JACKSONVILLE, Fla. — In the summer, you may notice how we start off with a clear, blue sky in the morning but by the afternoon those puffy white clouds begin to build.
The cloud heights can be different, but the bottoms always tend to be uniform. How do they line up so perfectly?
Science and clouds are pretty darn cool.
Simply put - the sun radiates heat and warms the air at the ground. Warm air rises and, as it does so, it eventually cools.
As the air cools, it reaches its dew point. Once it reaches its dew points, the air condenses and water vapor forms. After a while, we get enough water droplets to create a cloud.
These clouds build higher and higher into the atmosphere throughout the day as more warm air gets shoved up into the cloud. However, the bottom level of the cloud where the air is condensing stays the same.
This is called the Lifting Condensation Level, or the LCL. The more humid the air mass, the lower the LCL will be. The drier the air mass, the higher the LCL will be.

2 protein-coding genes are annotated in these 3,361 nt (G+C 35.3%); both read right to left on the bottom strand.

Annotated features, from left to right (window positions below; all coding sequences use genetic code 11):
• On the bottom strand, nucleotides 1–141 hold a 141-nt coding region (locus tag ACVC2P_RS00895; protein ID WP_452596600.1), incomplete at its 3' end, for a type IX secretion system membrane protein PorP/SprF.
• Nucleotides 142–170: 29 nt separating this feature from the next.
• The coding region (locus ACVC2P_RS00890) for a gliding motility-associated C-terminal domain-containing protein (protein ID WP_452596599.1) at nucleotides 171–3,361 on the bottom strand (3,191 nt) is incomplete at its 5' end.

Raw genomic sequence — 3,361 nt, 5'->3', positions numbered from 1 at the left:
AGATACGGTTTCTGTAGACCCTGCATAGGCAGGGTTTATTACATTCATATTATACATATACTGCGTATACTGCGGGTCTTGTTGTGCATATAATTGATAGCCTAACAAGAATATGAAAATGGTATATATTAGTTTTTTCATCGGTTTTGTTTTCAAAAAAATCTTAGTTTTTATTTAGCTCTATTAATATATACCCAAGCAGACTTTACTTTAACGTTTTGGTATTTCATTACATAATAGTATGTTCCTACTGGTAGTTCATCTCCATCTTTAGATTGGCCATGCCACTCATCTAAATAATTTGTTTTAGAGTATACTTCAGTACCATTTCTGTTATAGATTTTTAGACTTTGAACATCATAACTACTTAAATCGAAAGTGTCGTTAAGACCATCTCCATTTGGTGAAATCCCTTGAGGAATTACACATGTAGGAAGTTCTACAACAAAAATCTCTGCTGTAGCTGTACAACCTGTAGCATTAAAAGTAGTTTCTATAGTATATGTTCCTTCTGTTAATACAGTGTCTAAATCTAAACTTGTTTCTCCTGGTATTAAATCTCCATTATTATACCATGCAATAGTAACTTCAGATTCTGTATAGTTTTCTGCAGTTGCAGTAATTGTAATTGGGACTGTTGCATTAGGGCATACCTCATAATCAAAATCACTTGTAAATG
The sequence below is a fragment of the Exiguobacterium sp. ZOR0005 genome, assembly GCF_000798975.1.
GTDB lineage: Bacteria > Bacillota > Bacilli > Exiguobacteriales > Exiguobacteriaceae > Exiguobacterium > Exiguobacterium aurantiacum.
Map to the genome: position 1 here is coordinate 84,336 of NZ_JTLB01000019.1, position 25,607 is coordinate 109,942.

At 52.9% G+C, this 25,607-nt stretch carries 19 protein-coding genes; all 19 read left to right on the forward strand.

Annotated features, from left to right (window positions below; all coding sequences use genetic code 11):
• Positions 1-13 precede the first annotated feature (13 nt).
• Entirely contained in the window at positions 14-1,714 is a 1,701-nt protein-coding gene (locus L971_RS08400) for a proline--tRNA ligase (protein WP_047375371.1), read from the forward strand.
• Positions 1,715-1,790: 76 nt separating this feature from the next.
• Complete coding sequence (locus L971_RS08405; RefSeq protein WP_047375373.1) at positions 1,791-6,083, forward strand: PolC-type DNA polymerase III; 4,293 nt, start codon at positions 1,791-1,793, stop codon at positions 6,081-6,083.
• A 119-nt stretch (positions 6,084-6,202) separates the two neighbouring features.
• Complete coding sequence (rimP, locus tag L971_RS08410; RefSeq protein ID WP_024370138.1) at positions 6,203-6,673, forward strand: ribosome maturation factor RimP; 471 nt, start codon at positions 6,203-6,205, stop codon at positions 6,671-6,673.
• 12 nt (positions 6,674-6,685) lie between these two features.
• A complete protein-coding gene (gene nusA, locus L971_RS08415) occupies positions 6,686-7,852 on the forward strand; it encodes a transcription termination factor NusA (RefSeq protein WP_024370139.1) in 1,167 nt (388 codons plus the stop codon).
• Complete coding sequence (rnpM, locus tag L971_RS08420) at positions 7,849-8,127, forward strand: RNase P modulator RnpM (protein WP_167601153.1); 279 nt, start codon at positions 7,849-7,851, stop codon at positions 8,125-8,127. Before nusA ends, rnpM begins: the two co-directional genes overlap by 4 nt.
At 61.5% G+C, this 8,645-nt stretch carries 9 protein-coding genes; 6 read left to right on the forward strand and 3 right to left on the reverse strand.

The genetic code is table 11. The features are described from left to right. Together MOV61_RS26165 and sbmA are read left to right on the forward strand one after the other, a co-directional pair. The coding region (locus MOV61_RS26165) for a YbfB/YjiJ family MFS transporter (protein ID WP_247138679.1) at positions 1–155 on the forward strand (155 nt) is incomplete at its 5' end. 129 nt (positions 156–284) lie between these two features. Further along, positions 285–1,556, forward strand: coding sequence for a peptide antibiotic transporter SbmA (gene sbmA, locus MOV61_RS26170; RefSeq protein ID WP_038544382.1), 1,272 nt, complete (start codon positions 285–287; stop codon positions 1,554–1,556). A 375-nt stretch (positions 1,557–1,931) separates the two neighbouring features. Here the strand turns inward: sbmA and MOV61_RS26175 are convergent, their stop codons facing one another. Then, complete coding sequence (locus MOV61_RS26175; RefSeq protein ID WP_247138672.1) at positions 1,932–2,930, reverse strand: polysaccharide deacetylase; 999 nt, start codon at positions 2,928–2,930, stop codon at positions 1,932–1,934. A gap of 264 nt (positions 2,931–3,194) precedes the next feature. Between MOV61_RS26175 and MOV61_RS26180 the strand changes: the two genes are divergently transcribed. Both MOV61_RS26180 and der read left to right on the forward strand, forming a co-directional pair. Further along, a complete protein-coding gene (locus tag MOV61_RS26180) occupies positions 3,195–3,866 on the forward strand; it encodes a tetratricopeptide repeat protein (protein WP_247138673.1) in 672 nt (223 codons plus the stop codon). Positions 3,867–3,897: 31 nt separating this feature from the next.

Clouds come in so many different shapes and sizes! Keep looking up and if you see something cool, send it our way.
Wikipedia defines the lifted condensation level as the height at which the relative humidity (RH) of an air parcel will reach 100% with respect to liquid water when it is cooled by dry adiabatic lifting. The RH of air increases when it is cooled, since the amount of water vapor in the air (i.e., its specific humidity) remains constant, while the saturation vapor pressure decreases almost exponentially with decreasing temperature. If the air parcel is lifting further beyond the LCL, water vapor in the air parcel will begin condensing, forming cloud droplets. (In the real atmosphere, it is usually necessary for air to be slightly supersaturated, normally by around 0.5%, before condensation occurs; this translates into about 10 meters or so of additional lifting above the LCL.) The LCL is a good approximation of the height of the cloud base which will be observed on days when air is lifted mechanically from the surface to the cloud base (e.g., due to convergence of airmasses